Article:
The first quarter of 2022 (1Q22) saw the first-ever decline in shipments of wearable markets as demand normalizes, according to the latest data of the International Data Corp. (IDC). The shipments totaled 105.3 million units, down 3.0% year over year.
The extent of the decline varies from one category to another. Hearables, considered to be the largest category by share, declined slightly with growth down just 0.6%. Remote work setup during the COVID-19 pandemic required the massive use of hearables for video and audio conferences, which contributed to an increase in shipments in the last two years.
The market intelligence firm’s data also reveals that wristbands, the pioneers of the wearables category, declined 40.5% as supply shortages and weaker demand combined to hamper growth. Watches grew 9.1% during the period and grabbed a 28% share of the overall market.
IDC: Wearables shipments grew 32.3% in Q2 2021
Smaller companies drive 100 million wearables shipments in Q1 2021 — IDC
“Consumers are increasingly becoming aware of their health and with more pricing options, there seems to be a watch available for everyone,” said Jitesh Ubrani, research manager for IDC Mobility and Consumer Device Trackers, in the media advisory. “Competition is also on the rise as smaller brands ramp up their basic health and fitness tracking watches at the low end, and like Google, along with Samsung and other Wear OS partners finally become more competitive with Apple at the high end of the spectrum.”
Apple Watch, Airpods
Apple’s 6.6% year-over-year growth during the quarter can be attributed to the sales of Apple Watches with the Apple Watch SE showing resilience (over two million shipped) for a device that is more than one and half years old. Shipments of AirPods were flat during the quarter as the company faced more competition from low-cost products.
Samsung ranked second although its unit shipments dropped nearly 10% compared to last year. According to IDC, Samsung has typically relied on strong smartphone sales to bundle wearables (especially hearables) in many markets. Samsung is also affected by the competition from lower-priced vendors and the sheer number of brands offering hearables. The additional competition combined with slowing smartphone sales led to a decline in shipments for hearables. Wristbands also declined along with the overall category.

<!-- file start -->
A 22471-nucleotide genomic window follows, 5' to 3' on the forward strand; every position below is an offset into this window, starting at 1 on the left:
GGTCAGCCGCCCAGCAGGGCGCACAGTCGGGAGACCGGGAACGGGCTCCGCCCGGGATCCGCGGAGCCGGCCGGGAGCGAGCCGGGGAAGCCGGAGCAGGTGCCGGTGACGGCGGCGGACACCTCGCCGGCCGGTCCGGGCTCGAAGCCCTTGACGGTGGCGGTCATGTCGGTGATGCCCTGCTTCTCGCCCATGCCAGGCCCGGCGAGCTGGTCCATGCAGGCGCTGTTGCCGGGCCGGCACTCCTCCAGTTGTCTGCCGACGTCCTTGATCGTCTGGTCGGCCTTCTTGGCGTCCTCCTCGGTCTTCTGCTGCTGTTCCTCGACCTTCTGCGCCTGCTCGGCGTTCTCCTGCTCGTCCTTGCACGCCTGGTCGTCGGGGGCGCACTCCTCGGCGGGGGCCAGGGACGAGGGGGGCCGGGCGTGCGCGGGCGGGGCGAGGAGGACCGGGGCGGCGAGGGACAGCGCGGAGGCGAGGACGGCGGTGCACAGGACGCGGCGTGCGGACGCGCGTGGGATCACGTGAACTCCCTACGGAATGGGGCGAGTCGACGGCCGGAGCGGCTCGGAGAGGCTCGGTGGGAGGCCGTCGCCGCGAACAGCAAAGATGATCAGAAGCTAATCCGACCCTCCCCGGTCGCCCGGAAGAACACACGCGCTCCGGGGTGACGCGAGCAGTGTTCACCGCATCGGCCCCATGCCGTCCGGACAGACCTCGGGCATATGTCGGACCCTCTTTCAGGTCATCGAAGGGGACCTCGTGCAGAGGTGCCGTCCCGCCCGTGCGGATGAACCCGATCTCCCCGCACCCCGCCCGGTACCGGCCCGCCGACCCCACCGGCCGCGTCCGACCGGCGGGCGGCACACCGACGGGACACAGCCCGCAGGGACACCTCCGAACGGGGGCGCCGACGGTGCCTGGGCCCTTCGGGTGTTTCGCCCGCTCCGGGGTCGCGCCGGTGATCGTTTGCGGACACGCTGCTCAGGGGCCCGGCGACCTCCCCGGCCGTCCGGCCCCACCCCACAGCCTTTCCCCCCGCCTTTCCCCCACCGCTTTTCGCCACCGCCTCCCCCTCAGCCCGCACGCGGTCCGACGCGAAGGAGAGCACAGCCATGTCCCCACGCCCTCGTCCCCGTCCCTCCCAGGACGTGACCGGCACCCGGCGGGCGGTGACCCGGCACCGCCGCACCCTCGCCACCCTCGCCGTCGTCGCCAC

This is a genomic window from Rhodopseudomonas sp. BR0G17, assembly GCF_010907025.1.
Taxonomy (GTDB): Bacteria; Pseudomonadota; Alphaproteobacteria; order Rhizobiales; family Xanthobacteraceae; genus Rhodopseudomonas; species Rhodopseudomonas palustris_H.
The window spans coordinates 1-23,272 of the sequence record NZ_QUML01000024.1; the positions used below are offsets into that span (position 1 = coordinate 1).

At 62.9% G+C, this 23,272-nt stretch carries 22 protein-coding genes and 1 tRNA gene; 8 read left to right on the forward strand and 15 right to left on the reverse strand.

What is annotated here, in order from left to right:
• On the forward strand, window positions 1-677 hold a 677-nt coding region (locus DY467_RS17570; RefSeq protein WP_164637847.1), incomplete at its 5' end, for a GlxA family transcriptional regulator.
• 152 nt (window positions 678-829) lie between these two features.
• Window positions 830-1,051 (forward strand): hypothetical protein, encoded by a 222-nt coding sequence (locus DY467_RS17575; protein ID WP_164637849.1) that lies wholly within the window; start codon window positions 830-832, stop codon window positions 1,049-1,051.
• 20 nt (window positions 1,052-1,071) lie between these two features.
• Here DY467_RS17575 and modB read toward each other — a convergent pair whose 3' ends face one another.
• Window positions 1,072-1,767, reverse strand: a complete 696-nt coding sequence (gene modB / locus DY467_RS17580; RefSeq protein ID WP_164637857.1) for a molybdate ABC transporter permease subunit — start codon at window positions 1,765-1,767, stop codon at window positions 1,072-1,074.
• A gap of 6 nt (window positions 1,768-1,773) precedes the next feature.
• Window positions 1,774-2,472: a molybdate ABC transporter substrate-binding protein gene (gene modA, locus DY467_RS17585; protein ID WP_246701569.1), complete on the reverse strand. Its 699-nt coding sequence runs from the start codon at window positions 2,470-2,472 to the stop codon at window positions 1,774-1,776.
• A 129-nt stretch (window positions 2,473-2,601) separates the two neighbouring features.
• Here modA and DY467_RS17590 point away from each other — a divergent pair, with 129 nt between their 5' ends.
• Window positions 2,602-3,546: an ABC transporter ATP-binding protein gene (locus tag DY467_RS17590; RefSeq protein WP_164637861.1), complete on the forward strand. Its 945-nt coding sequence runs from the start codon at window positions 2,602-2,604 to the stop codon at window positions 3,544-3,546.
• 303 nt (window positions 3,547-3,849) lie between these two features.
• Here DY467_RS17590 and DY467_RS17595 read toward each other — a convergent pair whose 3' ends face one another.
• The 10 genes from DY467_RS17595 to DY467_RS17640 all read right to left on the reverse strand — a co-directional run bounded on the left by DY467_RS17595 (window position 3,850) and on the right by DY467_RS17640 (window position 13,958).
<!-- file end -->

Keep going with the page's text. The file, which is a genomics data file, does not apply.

“However, the latest Galaxy Watch 4 series continues to remain popular as the company’s watch shipments grew 32.7% during the quarter,” IDC noted in its report.
The IDC report attributes the decline in Xiaomi’s wearables to “weakness in the wristband category.” However, the company continues to make progress with watches and hearables and employs the same low-cost, high-value strategy.
Huawei retained the fourth position even though overall shipments declined by 10.8% during the quarter. The company remains heavily focused on the local Chinese market although its presence in Europe has grown over time. That said, the Russian invasion of Ukraine has put a lot of downward pressure on the European market so Huawei’s sales into the region could be negatively impacted in the next few quarters.
Imagine Marketing once again held its position within the global top 5 due to its large presence in India although it may be experiencing early signs of saturation as growth within hearables declined 3.8% during the quarter. As a result, the company has been growing its presence in the watch category even though overall shipments remain well below one million units.
“Cooling demand will force companies to further differentiate themselves,” said Ramon Llamas, research director, Mobile Devices and AR/VR at IDC. “With most features becoming increasingly common among the different devices, companies will have to convince customers to upgrade with best-in-class experiences knowing that there are plenty of alternatives available. This will call for new hardware, software, and services that will both surprise and delight, and keep customers engaged.”